4 Tools for Peak Performance in Athletics

“Peak performance” has admittedly become a bit of a catch-all term for being better in just about anything. Just in the athletic world alone, peak performance might mean anything from snagging a championship title to achieving one’s personal best, overcoming anxiety or becoming more self-confident—and everything in between.

Still, who hasn’t wanted to be better in a sport that they love, whether at the elite level or as an amateur enthusiast? It’s part of the human quest. Without this individual drive to reach one’s full potential, there would be no Babe Ruth, Joe Montana or Michael Jordan. There would be no greats. Period.

How Tools from Neuropsychology Can Improve Athletic Function

Today’s athletes also have more peak performance tools at their disposal than ever before. In this sense, there is virtually no limit to peak performance, thanks to cutting-edge brain technologies and advances in research into therapies that can optimize cognitive function. (Learn how mindfulness therapies and other CBT tools at FHE Health are helping people manage anxiety and other mental and emotional disorders.)

Many tools from the world of neuropsychology can help improve athletic performance. (One tool may be better than another, depending on the athlete’s specific goals. As illustration, consider this list. While not exhaustive, it offers a quick menu of the types of interventions that can take your athletic performance to the next level.

1. Cognitive-Behavioral Therapy (CBT)

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CBT is an evidence-based intervention for changing the negative thought and behavioral patterns that often underlie anxiety or mood disorders like depression. The simple foundation for CBT is the understanding that there is a link between thoughts, emotions and behaviors. For example, the negative thought “I’m going to blow this” can increase anxiety levels and compromise focus and performance.

On the other hand, replace that self-defeating thought with a more positive monologue or introduce a new, self-confident behavior? Anxiety decreases, and in turn its negative effects on performance.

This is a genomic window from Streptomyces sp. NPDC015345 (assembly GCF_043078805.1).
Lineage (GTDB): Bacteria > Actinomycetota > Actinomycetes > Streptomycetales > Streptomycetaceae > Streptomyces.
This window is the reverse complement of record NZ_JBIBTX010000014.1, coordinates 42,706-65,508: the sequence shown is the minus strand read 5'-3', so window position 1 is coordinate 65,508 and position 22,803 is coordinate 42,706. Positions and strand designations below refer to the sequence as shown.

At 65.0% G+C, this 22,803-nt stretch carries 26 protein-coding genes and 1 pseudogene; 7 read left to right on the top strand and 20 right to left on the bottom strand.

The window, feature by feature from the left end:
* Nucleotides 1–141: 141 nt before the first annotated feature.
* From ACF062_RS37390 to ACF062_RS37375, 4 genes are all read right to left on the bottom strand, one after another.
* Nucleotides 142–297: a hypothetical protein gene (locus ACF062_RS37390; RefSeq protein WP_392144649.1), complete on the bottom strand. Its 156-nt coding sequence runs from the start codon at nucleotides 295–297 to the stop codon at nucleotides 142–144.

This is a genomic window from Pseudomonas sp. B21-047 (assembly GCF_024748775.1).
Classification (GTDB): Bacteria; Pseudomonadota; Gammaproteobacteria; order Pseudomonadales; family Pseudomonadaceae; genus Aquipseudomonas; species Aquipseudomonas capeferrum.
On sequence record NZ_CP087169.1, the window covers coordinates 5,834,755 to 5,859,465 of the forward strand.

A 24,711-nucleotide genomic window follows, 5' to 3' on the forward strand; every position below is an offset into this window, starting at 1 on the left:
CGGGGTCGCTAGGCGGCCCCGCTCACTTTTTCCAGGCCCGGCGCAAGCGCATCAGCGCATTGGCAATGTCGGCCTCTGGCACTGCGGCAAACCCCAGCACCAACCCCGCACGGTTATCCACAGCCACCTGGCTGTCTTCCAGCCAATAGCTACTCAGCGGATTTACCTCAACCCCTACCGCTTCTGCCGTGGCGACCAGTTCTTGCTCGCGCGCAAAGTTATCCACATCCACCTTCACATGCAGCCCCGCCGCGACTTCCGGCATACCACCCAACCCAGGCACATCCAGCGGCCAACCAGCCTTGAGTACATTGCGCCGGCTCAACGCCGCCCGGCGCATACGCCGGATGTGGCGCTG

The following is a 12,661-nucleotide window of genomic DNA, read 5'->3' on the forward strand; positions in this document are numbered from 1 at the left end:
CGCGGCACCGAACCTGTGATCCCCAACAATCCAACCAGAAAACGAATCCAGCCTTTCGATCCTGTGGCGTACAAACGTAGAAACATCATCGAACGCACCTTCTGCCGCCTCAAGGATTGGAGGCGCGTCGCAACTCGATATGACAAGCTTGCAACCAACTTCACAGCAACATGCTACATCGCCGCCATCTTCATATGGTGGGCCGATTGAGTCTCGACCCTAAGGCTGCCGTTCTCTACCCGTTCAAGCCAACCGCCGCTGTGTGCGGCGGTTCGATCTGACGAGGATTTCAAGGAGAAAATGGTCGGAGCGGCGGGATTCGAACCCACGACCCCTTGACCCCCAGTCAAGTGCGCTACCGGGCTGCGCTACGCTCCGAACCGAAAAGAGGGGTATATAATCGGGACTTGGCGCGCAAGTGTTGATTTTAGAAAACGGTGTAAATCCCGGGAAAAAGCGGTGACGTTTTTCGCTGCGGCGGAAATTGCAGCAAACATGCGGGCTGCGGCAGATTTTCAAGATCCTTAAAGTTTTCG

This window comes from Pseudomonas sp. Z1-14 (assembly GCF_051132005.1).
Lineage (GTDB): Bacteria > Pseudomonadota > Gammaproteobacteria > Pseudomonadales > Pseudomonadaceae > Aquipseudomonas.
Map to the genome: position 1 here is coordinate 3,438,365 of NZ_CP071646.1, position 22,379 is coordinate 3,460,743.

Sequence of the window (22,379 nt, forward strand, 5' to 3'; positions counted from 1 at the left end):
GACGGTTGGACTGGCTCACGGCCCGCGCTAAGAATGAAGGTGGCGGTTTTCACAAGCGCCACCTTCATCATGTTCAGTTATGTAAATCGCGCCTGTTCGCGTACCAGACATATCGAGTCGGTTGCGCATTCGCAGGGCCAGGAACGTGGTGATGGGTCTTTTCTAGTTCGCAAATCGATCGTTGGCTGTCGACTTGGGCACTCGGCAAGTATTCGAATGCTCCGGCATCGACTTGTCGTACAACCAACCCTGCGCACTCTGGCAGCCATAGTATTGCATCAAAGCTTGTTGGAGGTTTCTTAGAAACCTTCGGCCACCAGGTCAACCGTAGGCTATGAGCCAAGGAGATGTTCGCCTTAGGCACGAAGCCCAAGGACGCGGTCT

Researchers have studied how CBT techniques—specifically, a simple intervention involving “positive self-talk”—might improve athletic performance. What they found (in a 2008 study) was that positive self-talk increased self-confidence, regulated effort and cognitive and emotional reactions and triggered automatic executions. And, when tennis players practiced positive self-talk in an earlier study, positive self-talk improved their attention, self-confidence and volleying performance.

2. Neuro Therapies

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Neuro therapies, like neurostimulation and neurofeedback, can train the brain for optimum focus, function, and cognitive and emotional regulation. For example, a particular type of neurostimulation known as tDCS (“transcranial direct current stimulation”), which delivers a low current to the motor cortex region of the brain, has helped U.S. Olympic skiers improve their focus. When administered at other sites, such as the left dorsolateral prefrontal cortex (associated with cognitive function), tDCS has increased processing speeds.

Neurofeedback works a bit differently—by measuring brain wave activity using EEG sensors, and then positively reinforcing an intended outcome (such as better concentration). Over time, the brain renormalizes its brainwave patterns and teaches itself how to evolve.